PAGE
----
Recipe: Almond Stuffed Date Balls

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When I made the amazing Pistachio Date Balls for Iraq, I thought I’d seen the easiest recipe in the world.  It only uses two ingredients (third if you feel like getting extra fancy), and there’s no cooking. Well, today’s date balls are even easier: they don’t require a food processor.

Boom!

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Even as simple as they are, the flavor is amazing – as though from a much more complex recipe. There’s a sweetness from the dates that transports me straight to Yemen… I mean, forget it.

Let’s just lay under some Yemeni trees for a while, before we get around to making this recipe. Okay?

Mawhit in Yemen. Photo by Franco Pecchio.

Mawhit in Yemen. Photo by Franco Pecchio. 

Now, maybe this sunny afternoon in Yemen has you wondering: why include almonds and sesame seeds? Why not just eat straight dates?

Well, you know how good peanut butter is with jelly? The balance of the nuttiness with the fruity date in this dessert is similarly satisfying.

And addicting. Before I knew, I ate three of these.

And to think. When I started this adventure, I (thought) I hated dates.

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Makes 18 date balls

Ingredients:

18 dates
18 whole almonds
1/4-1/3 cup sesame seeds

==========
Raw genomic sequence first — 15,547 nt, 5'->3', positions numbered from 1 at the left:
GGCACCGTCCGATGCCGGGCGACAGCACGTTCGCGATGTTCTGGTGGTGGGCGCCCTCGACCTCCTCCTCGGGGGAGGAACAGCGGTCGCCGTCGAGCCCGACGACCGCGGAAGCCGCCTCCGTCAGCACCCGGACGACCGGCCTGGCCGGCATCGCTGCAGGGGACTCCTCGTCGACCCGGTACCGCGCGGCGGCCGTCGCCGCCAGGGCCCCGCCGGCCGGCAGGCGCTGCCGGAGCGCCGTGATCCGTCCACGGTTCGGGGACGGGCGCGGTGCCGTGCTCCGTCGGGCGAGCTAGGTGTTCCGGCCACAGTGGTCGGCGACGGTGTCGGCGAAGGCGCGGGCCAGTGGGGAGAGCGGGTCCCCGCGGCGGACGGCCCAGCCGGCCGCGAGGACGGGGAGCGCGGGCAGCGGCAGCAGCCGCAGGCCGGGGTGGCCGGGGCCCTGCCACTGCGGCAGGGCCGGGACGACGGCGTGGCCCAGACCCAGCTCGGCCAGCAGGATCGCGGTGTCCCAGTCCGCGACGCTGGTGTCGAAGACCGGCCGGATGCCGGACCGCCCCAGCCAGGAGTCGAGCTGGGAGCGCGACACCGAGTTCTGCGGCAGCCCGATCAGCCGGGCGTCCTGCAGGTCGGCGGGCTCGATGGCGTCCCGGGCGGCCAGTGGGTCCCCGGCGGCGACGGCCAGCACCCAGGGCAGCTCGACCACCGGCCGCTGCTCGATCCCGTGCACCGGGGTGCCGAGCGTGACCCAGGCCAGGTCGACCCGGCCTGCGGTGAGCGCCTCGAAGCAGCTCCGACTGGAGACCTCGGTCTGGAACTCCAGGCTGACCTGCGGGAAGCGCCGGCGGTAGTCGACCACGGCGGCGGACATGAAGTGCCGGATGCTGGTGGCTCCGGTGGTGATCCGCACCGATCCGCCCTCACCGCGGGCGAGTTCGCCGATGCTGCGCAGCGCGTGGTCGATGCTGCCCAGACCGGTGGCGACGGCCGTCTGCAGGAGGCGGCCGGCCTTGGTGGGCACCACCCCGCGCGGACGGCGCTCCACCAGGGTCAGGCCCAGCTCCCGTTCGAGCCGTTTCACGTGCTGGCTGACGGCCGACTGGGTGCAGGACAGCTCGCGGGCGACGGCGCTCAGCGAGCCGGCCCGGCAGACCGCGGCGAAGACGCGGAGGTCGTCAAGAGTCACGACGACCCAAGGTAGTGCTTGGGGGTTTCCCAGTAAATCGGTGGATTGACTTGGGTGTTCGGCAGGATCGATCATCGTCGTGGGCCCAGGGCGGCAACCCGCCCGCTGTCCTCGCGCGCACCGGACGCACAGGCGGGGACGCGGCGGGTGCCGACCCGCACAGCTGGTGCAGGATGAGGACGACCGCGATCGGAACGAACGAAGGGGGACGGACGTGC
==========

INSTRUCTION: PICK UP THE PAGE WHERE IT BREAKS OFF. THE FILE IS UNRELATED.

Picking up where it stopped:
Method:

You can make these for a party. You can make these for a gift. But you might want to make extra, because they go fast!

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First, remove the pit from the date.

Tear the date in half and turn it “inside out.”

Put an almond in the middle, then roll it into a ball shape.

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Do this with all the dates, placing them on a plate as you go. Your hands will be very sticky. Once you’re done rolling all the dates, wash your hands (this is a good time to wash them, as most of the messy work is done).

Next, put the sesame seeds in a small container. I started out on a plate, but soon learned that reusing the deep container the dates came in works much better. This is because you can drop one in, shake it around and pull it out, and it’ll be covered with sesame seeds.

Very easy.

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Serve immediately or store in an airtight container for several days.

Happy Halloween! (Ava and her dolly were the starry night! What were you?)

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Comments

  1. aunty eileen says:

    Sasha: As you are very close to finishing cooking the world, I posted the below message to you today on your facebook page ‘Global Table: eat your way around the world’. I will also post it on this particular menu on this blog… because:

    This wonderful and simple ‘almond stuffed date’ recipe you made and posted here makes me think so much of your Grandmother who died before you were born, and my Mom who I still miss so very much all through these years since her illness and death.

    At Christmas time celebration is when she would have dates and figs on special ocassion plates placed on her beautiful and loved buffet in the dining room. There was also a simple date desert/cookie recipe stuffed with an almond and I don’t have the exact recipe… but I loved it.